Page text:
To make matters even more complex, HP is also a member of Project Trillian, which is developing a 64bit version of Linux. This is due to be released at the same time as Intel's 64bit Itanium chip - which was, coincidentally, jointly developed with HP - later this year.
Version 11.20 of HP/UX is also scheduled to run on IA64, although HP is unlikely to base its servers on 64bit Intel chips until the release of the second generation McKinley processor in 2001. The latest commercially available release of HP/UX is 11.i.
At the moment, however, it is unclear whether HP is adding the Linux runtime environment and API to 64bit HP/UX to enable more applications to run on it, so prolonging its life, or whether it, like Caldera, eventually intends to convert the OS into an apparent high-end Linux variant.
Developing operating systems is not cheap, a fact that is borne out by the continuing consolidation of the Unix market, which is also threatened by the creep of Microsoft's Windows 2000 up the enterprise.
And HP has already been much criticised in the past for de-emphasising Unix in favour of Windows 2000. Having two Unix flavours on its hands is only likely to send out even more mixed messages and confuse its customers further, however, especially as Linux moves into the high end over time.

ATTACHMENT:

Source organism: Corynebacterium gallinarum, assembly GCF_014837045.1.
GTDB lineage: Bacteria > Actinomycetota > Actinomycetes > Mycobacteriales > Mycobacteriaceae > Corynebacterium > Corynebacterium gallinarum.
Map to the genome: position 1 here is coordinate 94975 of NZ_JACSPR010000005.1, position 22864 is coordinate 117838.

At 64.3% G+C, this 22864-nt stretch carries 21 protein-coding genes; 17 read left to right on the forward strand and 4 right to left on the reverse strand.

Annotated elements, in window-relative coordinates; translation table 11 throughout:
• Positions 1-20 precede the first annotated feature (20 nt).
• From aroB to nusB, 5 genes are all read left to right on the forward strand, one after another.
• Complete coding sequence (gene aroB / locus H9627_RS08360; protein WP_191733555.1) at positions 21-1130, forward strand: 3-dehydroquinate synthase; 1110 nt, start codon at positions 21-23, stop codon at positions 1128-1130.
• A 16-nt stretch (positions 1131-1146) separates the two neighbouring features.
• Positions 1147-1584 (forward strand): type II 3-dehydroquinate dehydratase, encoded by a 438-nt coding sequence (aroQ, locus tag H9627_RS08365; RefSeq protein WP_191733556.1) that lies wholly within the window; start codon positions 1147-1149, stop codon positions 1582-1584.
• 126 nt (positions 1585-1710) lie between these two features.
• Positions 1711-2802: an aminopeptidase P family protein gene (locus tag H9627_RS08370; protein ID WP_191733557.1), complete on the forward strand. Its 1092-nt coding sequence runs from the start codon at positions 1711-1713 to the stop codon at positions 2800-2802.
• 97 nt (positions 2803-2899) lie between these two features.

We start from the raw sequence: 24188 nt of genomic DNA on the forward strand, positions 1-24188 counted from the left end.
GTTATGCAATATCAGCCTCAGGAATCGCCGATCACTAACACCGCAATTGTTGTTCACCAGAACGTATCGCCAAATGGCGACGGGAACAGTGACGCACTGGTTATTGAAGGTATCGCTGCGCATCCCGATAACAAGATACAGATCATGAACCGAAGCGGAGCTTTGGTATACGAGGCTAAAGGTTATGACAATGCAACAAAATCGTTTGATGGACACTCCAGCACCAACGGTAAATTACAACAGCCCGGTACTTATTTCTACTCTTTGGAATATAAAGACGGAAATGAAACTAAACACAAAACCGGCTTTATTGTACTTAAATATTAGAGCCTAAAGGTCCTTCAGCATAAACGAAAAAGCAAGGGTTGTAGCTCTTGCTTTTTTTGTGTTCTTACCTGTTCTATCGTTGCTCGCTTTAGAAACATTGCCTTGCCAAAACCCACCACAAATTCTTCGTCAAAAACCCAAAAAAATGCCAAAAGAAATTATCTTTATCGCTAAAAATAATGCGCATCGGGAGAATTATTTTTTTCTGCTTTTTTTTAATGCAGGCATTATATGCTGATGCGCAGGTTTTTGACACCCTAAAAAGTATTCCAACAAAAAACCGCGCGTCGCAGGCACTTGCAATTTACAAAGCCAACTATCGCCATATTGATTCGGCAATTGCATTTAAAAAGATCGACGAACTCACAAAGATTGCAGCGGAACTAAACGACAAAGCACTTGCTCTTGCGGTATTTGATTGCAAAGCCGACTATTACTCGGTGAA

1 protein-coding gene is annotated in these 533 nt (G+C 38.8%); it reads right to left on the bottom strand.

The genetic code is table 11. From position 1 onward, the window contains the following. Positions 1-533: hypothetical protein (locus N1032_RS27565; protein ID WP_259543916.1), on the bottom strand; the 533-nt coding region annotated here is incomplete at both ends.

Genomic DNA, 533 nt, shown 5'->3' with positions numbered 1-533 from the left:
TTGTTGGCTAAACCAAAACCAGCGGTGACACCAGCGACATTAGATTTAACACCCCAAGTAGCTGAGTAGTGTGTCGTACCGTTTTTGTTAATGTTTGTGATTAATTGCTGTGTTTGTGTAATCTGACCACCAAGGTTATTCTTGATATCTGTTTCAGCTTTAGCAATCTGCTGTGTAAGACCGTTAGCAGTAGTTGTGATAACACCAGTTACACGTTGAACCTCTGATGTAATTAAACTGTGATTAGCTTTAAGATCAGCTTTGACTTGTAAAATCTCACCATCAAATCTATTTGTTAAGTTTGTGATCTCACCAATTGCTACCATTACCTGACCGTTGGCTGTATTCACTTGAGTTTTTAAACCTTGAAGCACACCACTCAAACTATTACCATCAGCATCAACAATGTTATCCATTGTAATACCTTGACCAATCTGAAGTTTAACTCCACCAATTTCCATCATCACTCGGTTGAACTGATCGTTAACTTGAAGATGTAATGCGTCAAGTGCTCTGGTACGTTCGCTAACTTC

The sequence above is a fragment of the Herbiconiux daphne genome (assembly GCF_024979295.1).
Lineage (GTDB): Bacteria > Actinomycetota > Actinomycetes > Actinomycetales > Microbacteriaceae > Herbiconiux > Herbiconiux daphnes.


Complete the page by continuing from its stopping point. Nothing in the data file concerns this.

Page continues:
No forced move to Linux
But Terry Walden, marketing manager for HP 9000 and HP/UX, said the company had no intention of dropping HP/UX and forcing customers to move to Linux. It would create a seamless environment to make migration as simple as possible for those customers that wanted to move, however, he explained.
"We're not about telling customers what they should be doing. We think that different customers have different views. Long term, there will be 100,000 customers using HP/UX and 100,000 customers using Linux," he added.
But Gary Barnett, head of research in North America for research group Ovum, said HP's move indicated that Linux had now gained a significant foothold in the Unix market.
"We're seeing Unix vendors almost obliged to support Linux because of the market share opportunities that surround it. It's a very positive move for Linux. One of the essential things for operating system success is broadband and preferably heavyweight support for it," he explained.